Land management practices such as regular burning of aboveground biomass as well as grazing by large ungulates impact ecosystem carbon (C) and nitrogen (N) cycles, which in turn affect soil microbial community structure and function. Understanding the relationship between historical land management and microbial diversity is central to predicting how management impacts microbially-mediated ecosystem services including decomposition and N mineralization. We specifically asked whether microbial distribution and heterogeneity differed among Konza Prairie surface soil samples (2.5 cm-wide cores, 0-20 cm depth) from watersheds that are burned either annually (1yB) or every 20 years (20yB), and are bison-grazed (G) or ungrazed (UG) (two-way factorial design); samples were collected along replicate transects in a log-distance design, allowing explicit evaluation of spatial heterogeneity from 10 cm to 1 km scales. Bacterial community composition (BCC) was measured using Illumina MiSeq sequencing of 16S rRNA genes; soil C, inorganic N, water content and pH was also measured. We predicted that soils from watersheds with historically higher N availability (G and 20yB) would have lower overall microbial diversity, due to greater competitive dominance of nitrophilic taxa, and that microbial heterogeneity in grazed soils would vary at different scales due to animal redistribution of nutrients and microorganisms.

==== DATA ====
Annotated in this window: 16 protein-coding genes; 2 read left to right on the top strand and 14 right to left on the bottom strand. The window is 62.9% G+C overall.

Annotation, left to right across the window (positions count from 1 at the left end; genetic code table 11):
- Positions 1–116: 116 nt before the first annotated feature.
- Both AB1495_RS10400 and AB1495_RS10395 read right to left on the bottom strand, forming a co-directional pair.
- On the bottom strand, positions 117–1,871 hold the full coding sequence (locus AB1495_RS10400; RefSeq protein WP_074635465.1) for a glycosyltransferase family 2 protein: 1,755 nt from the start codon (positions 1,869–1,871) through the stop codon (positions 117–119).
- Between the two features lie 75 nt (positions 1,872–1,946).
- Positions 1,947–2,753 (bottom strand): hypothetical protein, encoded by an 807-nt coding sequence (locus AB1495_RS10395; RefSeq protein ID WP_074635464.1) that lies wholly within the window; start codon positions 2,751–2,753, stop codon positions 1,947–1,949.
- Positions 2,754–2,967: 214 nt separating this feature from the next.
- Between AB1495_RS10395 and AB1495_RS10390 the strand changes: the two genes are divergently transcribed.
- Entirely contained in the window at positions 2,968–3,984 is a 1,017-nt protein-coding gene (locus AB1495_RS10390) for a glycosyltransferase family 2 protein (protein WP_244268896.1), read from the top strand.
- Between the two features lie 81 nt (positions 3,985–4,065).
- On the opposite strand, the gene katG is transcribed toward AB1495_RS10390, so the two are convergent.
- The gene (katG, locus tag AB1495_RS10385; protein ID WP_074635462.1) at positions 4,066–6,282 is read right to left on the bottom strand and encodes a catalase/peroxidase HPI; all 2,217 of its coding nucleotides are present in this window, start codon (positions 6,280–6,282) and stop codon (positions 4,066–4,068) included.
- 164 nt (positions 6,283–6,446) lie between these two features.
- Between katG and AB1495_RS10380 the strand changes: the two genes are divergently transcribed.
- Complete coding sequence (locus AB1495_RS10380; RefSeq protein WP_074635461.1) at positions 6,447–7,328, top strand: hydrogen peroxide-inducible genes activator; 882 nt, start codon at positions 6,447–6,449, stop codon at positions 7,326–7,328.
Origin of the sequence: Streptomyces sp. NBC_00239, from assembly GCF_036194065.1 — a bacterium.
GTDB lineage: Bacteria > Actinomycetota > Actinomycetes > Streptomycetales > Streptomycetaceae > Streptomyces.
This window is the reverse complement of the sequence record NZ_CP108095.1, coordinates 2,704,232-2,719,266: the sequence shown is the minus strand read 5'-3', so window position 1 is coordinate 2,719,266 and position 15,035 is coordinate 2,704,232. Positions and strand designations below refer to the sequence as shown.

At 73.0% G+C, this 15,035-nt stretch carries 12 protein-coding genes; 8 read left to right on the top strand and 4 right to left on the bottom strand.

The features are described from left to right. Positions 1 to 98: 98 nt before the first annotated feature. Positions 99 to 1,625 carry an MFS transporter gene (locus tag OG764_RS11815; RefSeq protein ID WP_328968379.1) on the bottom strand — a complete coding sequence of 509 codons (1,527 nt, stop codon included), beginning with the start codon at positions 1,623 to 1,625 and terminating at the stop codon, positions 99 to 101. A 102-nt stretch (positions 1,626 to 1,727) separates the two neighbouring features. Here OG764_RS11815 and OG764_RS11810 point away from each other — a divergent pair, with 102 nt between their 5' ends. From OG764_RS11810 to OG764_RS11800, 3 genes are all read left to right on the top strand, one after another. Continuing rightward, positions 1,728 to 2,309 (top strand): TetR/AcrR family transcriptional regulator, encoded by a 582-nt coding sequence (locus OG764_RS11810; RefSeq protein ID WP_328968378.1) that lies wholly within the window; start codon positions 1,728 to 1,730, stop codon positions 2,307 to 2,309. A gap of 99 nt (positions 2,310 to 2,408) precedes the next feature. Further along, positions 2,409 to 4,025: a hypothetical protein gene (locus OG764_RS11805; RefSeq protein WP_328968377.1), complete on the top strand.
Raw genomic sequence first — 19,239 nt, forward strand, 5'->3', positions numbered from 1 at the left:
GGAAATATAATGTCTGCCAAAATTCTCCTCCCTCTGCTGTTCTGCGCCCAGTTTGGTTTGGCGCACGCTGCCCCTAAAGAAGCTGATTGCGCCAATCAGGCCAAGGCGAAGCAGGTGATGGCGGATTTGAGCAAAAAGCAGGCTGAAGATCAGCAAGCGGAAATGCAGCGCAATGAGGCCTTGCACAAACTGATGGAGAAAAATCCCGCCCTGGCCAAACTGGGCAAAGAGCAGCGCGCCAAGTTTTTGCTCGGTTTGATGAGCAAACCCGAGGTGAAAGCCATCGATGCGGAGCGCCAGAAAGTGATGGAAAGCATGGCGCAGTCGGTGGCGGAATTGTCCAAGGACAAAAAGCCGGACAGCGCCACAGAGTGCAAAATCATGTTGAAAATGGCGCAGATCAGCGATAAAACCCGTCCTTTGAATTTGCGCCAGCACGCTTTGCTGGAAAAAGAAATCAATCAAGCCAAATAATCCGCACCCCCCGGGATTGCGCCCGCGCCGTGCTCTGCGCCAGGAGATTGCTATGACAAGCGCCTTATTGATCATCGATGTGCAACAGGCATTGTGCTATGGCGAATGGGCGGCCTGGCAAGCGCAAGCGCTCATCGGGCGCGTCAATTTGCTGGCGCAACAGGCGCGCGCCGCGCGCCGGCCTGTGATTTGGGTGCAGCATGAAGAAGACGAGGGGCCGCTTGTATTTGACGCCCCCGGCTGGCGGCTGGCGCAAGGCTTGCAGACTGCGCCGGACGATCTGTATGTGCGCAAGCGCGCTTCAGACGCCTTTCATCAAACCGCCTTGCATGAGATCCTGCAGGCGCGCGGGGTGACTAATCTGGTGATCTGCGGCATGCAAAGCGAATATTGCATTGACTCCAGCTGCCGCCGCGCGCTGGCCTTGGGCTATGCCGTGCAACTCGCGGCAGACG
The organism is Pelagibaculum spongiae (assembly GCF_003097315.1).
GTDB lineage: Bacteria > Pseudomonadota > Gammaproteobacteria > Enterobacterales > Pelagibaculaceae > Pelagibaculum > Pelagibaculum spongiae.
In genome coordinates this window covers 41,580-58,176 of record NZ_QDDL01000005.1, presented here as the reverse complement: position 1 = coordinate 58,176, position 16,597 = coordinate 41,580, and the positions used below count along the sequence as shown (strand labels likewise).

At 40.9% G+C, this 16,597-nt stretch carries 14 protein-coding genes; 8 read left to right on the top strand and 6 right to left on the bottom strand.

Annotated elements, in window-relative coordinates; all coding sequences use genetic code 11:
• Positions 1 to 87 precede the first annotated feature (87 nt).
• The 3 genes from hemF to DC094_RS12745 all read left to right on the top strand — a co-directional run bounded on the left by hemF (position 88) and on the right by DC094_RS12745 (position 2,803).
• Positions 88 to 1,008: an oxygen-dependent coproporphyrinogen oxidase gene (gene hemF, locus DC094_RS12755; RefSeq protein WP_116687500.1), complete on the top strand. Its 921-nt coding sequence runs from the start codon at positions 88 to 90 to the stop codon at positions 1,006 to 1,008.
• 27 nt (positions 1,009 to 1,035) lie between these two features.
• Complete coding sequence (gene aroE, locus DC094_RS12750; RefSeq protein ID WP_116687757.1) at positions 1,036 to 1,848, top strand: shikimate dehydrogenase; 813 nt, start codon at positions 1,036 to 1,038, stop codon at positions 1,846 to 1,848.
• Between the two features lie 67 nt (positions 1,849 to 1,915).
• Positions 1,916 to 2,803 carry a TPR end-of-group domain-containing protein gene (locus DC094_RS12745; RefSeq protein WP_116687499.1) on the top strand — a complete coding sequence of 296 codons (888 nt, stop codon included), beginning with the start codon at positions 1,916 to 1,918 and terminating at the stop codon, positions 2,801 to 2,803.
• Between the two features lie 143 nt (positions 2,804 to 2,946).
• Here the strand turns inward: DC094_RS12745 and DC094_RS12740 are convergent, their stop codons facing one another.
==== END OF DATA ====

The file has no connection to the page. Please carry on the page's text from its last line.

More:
Bacterial 16S rRNA gene sequencing of soils from differently managed watersheds revealed that both fire and grazing history had significant impacts on BCC within the watersheds (permutational ANOVA: Burn effect P=0.01, R2=0.048; Grazing effect P<0.0001, R2=0.108). Bacterial alpha richness in operational taxonomic units (OTUs) was highest in the annually burned, ungrazed watersheds (3741±61 > 3413±98, 3492±67, 3447±66 (1yB/UG > 20yB/UG, 1yB/G, 20yB/G, mean±SE); 2-way ANOVA: interactive effect P=0.056), but bacterial evenness was similar among all watersheds (2-way ANOVA: P>0.1). The UG watershed communities had more unique (unshared) OTUs (9.3%-10.0%) than the G watersheds (4.5%-5.3%). Thus, our predictions were supported in that the historical management treatment with lowest N availability had highest bacterial richness; however, there was no evidence for nitrophilic dominance. There was lower heterogeneity in grazed soils, in that there were fewer unique OTUs at the watershed scale. Further analysis will reveal at what geographic scale heterogeneity is highest in each treatment, and how diversity covaries with the soil environment. The clear differences in BCC between grazed and ungrazed soils may be related to soil texture and water content (10 cm scale variation), or plant community differences (meters scale variation) rather than generalized watershed-scale N availability.